Michigan drove to the Irish 33 to start the second half before Ishaq William's first career sack forced a Wolverine punt. Notre Dame then marched 90 yards in 12 plays for a touchdown drive that ended when Rees hit tight end Troy Niklas with a 20-yard touchdown pass. The drive, which saw Rees complete 6-of-7 passes, used 5:25 on the clock and brought Notre Dame to within a touchdown.
The Wolverines answered the Irish score in a hurry though. Gardner hit Gallon for a 41-yard gain to the Irish 25 and then the two connected three plays later for a 13-yard touchdown pass - the third hook-up of the night between the two to make it 34-20 Wolverines.
Notre Dame moved all the way to the Michigan 15 on the ensuing drive after a 50-yard kickoff return by Atkinson started the drive at midfield. Rees was incomplete on a fourth and four attempt to give the ball back on downs with 13:38 remaining.
Then a miracle happened. Michigan faced third and 11 at its own 16 when Irish safety Austin Collinsworth blitzed and forced Gardner into his own end zone. Gardner, who was trying to avoid both Collinsworth and Prince Shembo, tried to throw the ball away to avoid a safety, but a diving Stephon Tuitt snatched the ball out of midair for an improbable touchdown. The play was reviewed and the call stood - bringing Notre Dame to within seven with 12:06 still to play.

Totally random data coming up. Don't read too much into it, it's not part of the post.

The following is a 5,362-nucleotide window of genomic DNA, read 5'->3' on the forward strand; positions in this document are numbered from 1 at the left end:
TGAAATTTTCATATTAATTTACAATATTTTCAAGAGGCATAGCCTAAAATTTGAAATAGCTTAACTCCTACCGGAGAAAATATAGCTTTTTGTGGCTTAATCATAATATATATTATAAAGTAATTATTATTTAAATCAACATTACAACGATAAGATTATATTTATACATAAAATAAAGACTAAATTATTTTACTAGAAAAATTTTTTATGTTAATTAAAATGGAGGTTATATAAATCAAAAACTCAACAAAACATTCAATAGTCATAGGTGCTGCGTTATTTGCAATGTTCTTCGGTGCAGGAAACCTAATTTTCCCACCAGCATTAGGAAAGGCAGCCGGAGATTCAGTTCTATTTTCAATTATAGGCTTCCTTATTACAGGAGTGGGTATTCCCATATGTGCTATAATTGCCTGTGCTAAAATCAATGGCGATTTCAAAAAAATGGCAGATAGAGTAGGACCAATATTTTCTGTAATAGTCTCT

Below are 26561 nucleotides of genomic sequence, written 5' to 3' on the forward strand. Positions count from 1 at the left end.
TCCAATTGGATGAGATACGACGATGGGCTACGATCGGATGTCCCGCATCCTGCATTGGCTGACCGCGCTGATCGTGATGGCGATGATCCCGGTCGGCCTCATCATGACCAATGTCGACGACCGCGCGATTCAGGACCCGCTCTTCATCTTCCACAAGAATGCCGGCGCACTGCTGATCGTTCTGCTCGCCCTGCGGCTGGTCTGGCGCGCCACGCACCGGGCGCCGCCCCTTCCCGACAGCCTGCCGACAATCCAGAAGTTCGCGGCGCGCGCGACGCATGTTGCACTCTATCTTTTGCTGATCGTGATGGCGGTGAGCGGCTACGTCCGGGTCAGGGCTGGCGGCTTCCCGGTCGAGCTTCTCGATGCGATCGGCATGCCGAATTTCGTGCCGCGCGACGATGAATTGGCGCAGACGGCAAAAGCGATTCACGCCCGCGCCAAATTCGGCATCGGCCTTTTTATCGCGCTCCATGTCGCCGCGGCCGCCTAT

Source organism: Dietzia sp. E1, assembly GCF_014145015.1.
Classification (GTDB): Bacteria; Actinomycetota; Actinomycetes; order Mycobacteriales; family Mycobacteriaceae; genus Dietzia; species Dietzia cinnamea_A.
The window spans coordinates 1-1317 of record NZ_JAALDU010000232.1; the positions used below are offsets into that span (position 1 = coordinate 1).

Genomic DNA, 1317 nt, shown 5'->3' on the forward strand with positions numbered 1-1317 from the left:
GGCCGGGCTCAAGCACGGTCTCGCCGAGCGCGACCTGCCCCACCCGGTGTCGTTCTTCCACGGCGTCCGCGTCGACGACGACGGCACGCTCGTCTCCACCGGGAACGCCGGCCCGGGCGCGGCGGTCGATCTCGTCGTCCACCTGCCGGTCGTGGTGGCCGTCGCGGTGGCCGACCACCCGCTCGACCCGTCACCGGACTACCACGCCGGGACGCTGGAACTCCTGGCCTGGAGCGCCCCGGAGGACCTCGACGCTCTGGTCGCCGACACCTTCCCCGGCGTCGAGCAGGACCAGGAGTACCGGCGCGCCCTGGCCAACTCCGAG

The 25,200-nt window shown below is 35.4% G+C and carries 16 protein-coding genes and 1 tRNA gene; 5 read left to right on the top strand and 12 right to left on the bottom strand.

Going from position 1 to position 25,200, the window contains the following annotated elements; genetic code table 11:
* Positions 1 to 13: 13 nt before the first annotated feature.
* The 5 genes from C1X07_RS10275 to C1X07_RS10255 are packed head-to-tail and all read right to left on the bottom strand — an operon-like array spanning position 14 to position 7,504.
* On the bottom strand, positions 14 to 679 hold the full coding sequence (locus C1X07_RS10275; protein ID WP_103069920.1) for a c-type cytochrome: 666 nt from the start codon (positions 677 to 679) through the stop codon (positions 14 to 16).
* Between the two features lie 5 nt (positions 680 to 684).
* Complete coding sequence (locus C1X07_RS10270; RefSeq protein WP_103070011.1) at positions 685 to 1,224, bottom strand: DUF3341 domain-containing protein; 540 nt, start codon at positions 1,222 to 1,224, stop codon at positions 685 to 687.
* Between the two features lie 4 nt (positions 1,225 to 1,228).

A Michigan three-and-out was followed by a 40-yard field goal by Brindza to make it a 34-30 game. The drive started at the Irish 48 after Wolverine punter Matt Wile shanked a punt for a net of just 21 yards.
The Wolverines (and penalty flags) broke the backs of the Irish defense multiple times on the next drive, which covered 75 yards in 10 plays and ended with a Gardner touchdown pass to Drew Dileo. Fitz Toussaint ran for 22 yards on the second play of the drive and then caught a 31-yard swing pass to plays later to move to the Irish 48.
It looked like Bennett Jackson had an interception on third and 12 at the 23, but the Irish cornerback was called for a push off. On third and five at the nine Matthias Farley looked like he broke up a pass at the goal line, but another pass interference call extended the drive again. Gardner hit Dileo two plays later to make it 41-30 with 4:18 left in the game.
Notre Dame moved the ball quickly to the Michigan six with an array of passes by Rees. Countess snatched a deflected ball in the end zone though to squelch any final Irish hopes for a comeback.
Rees finished the game 29-of-51 for 314 yards with both a pair of touchdown passes and interceptions. Gardner was 21-of-33 for 294 yards, four touchdowns and an interception. He added 82 yards and a TD on the ground as well.
Gallon had eight catches for a career-high 184 yards and three touchdowns. Jones led the Irish with 94 yards and nine receptions.
Michigan outgained Notre Dame 166-96 on the ground and 460-410 in total yardage. The 41 points the Irish allowed are the most in a regular season game for the Irish since a 45-38 loss to Stanford at the end of the 2009 season in Charlie Weis' last game.